The infamous 'batterygate' saga is coming to an end as Apple agrees to pay some $113 million as a settlement for an alleged iPhone battery throttling that prompted a multi-state investigation.

Apple agrees to pay around $113 million to the District of Columbia and 34 other states as settlement for its alleged iPhone battery throttling, which many now refer to as 'batterygate.' Apple's purported act of downplaying widespread iPhone battery issues and 'iPhone battery throttling' in 2016 prompted dozens of states to launch an investigation into whether the Cupertino-based tech giant violated consumer protection laws. The settlement is on top of the almost $500 million that Apple paid to consumers over the 'batterygate' issue early this year, as well as millions more in fines in other parts of the world.


In a brief of the multi-state investigation into 'batterygate,' the Attorneys General (AG) alleged Apple's act in concealing battery issues along with its decision to conduct 'iPhone battery throttling' caused the company to earn more profits from selling more iPhones to customers whose iPhone performance had slowed. At the time, reports reveal that an iOS version was causing old iPhones to unexpectedly shut down, and the update that is supposed to 'fix' the issue secretly throttled the devices' performance. A multi-state investigation, which ended in a $113 million settlement for the states, was launched after reports surfaced about such incidents as being deliberate attempts by Apple to boost the purchase of new iPhones.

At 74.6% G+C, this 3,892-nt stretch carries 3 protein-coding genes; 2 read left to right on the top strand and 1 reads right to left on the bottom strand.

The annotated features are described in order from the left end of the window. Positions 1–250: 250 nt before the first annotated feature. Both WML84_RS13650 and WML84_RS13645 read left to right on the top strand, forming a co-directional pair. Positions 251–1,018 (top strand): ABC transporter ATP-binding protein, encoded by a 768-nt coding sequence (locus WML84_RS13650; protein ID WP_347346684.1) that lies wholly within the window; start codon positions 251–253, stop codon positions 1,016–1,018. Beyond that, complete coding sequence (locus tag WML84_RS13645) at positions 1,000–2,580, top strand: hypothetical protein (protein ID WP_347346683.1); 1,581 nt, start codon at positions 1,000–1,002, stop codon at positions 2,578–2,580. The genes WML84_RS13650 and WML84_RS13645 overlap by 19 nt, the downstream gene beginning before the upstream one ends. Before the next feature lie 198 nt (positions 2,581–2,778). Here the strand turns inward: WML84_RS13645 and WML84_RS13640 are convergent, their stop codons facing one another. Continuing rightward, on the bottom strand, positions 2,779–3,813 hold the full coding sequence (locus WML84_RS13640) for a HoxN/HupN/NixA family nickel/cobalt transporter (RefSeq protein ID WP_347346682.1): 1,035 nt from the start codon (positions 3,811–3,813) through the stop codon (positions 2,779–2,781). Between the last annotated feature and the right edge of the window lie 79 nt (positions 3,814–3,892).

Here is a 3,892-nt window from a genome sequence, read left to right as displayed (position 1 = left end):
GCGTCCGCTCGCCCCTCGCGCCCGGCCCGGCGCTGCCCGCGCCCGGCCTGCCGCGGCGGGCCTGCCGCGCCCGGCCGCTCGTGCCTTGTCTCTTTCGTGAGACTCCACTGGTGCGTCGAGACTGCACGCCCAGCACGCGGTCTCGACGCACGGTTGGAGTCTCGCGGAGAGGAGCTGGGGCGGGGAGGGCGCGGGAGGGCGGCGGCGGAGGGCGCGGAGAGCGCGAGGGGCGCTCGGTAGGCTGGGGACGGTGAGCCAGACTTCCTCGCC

According to Mark Brnovich, the state of Arizona's Attorney General, Apple was fully aware of the issue's scale as well as the flaws of its 'iPhone battery throttling' solution. AG Brnovich led the multistate investigation into the so-called 'batterygate.' The AGs alleged that the Cupertino tech giant broke several consumer protection laws, like Arizona's Consumer Fraud Act, when it "misrepresented and concealed information" as regards the battery problems of the iPhone, as well as the irreversible and undesirable consequences of the update the company issued to supposedly fix the problem. After years of making accusations and counter-accusations, Apple finally agreed to a $113 million settlement without admitting to any wrongdoing. The money will be split among the states.

Apple already paid around 25 million, or roughly $30 million, to France in fines for the same act of 'iPhone battery throttling,' which many refer to as 'batterygate.' As regards the company's $113 million settlement in several states in the US, reports say that the amount would have been higher if Apple is found liable of statutory penalties. Aside from Apple's $113 settlement, the company also agreed to "provide truthful information to consumers about iPhone battery health, performance and power management" in numerous methods.